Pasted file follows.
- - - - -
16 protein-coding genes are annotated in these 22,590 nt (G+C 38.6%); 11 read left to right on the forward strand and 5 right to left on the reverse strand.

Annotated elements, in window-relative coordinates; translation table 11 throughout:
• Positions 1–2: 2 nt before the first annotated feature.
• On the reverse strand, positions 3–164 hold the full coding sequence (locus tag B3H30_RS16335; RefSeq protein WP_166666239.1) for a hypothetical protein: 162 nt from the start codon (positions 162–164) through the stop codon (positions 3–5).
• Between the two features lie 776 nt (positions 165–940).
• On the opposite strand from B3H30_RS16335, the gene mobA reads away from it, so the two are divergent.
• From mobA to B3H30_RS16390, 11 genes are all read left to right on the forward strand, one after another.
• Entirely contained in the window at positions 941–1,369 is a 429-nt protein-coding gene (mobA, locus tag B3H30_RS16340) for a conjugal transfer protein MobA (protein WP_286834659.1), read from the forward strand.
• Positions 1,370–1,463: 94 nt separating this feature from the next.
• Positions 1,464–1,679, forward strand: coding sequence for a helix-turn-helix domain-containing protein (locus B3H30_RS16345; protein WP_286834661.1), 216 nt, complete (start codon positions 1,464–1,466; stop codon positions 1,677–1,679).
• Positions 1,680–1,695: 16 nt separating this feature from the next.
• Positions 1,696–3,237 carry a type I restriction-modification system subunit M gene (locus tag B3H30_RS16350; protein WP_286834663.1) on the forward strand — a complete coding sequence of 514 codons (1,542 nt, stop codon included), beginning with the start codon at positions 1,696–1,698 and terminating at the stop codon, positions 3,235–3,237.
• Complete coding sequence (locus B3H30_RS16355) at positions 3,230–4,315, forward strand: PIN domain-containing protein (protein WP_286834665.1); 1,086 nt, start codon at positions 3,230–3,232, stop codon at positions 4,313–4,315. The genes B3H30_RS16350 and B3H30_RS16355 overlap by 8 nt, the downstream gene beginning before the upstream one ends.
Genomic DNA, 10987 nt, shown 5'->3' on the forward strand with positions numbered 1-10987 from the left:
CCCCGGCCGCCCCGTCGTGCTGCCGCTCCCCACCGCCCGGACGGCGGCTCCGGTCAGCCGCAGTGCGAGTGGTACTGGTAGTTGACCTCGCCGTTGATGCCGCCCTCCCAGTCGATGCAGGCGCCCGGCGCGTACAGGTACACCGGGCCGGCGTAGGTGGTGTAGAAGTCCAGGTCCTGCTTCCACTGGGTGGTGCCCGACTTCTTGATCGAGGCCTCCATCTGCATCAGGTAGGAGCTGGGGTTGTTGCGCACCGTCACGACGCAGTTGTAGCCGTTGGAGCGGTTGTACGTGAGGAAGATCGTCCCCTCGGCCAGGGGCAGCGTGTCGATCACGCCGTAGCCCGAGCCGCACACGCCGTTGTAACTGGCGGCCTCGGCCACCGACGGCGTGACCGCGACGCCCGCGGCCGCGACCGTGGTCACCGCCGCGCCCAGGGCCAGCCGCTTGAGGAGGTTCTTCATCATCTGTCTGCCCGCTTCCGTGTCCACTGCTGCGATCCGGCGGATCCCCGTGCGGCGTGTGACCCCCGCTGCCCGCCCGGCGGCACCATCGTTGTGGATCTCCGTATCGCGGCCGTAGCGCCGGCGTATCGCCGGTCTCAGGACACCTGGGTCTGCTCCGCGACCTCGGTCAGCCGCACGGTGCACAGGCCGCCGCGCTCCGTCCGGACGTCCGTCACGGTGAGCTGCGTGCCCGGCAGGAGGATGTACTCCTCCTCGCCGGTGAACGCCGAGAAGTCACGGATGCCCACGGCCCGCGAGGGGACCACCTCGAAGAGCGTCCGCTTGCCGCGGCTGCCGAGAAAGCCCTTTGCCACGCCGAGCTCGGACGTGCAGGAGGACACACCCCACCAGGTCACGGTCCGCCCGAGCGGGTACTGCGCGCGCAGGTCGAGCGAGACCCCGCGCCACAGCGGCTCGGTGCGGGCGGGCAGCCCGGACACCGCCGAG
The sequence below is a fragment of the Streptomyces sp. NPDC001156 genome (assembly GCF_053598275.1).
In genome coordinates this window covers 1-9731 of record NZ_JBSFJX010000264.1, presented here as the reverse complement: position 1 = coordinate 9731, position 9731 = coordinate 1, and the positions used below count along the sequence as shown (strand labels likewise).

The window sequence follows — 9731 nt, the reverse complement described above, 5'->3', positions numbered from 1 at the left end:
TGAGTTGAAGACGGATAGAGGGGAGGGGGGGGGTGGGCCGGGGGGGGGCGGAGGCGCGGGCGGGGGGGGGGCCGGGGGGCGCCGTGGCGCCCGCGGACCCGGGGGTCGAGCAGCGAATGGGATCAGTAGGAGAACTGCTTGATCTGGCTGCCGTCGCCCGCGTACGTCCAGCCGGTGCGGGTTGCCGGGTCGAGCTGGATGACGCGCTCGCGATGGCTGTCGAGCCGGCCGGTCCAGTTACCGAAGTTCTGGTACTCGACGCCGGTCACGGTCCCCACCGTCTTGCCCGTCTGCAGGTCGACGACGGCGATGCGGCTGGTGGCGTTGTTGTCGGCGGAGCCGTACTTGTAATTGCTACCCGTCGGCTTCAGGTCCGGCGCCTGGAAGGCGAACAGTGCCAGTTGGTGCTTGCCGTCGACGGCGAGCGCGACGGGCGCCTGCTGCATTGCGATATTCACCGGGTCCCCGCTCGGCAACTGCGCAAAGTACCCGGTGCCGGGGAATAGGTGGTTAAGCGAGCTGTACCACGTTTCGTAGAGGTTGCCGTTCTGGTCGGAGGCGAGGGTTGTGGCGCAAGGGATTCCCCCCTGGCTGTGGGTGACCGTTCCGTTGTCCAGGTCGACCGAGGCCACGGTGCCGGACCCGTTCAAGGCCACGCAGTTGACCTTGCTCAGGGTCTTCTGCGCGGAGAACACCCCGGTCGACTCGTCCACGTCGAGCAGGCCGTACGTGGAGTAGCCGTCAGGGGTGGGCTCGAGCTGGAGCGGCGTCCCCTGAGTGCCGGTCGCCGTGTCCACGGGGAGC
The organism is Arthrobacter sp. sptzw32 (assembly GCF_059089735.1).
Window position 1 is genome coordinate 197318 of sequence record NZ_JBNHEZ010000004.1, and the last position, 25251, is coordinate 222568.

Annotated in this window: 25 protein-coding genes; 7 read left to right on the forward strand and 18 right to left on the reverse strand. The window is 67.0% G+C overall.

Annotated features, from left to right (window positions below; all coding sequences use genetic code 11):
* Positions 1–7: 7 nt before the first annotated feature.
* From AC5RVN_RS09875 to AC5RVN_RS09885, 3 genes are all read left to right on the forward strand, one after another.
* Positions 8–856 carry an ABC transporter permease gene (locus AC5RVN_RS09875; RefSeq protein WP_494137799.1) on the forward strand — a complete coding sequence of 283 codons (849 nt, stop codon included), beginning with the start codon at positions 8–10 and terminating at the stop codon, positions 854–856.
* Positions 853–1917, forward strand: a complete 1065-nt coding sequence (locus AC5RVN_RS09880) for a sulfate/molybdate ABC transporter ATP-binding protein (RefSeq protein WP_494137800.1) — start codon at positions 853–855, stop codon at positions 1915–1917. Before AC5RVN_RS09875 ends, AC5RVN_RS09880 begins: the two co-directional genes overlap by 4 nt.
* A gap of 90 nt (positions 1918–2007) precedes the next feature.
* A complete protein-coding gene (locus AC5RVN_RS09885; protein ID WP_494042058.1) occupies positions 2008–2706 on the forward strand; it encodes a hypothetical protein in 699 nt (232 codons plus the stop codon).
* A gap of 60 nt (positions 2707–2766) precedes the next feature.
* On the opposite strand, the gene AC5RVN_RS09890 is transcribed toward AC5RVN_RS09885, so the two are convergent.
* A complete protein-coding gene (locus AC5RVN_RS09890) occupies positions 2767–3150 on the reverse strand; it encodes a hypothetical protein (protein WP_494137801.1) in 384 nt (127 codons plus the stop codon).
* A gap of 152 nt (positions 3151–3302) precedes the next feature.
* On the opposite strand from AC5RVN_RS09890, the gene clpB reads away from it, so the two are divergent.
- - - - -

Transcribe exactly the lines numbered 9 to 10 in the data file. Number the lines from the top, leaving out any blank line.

• Positions 1,370–1,463: 94 nt separating this feature from the next.
• Positions 1,464–1,679, forward strand: coding sequence for a helix-turn-helix domain-containing protein (locus B3H30_RS16345; protein WP_286834661.1), 216 nt, complete (start codon positions 1,464–1,466; stop codon positions 1,677–1,679).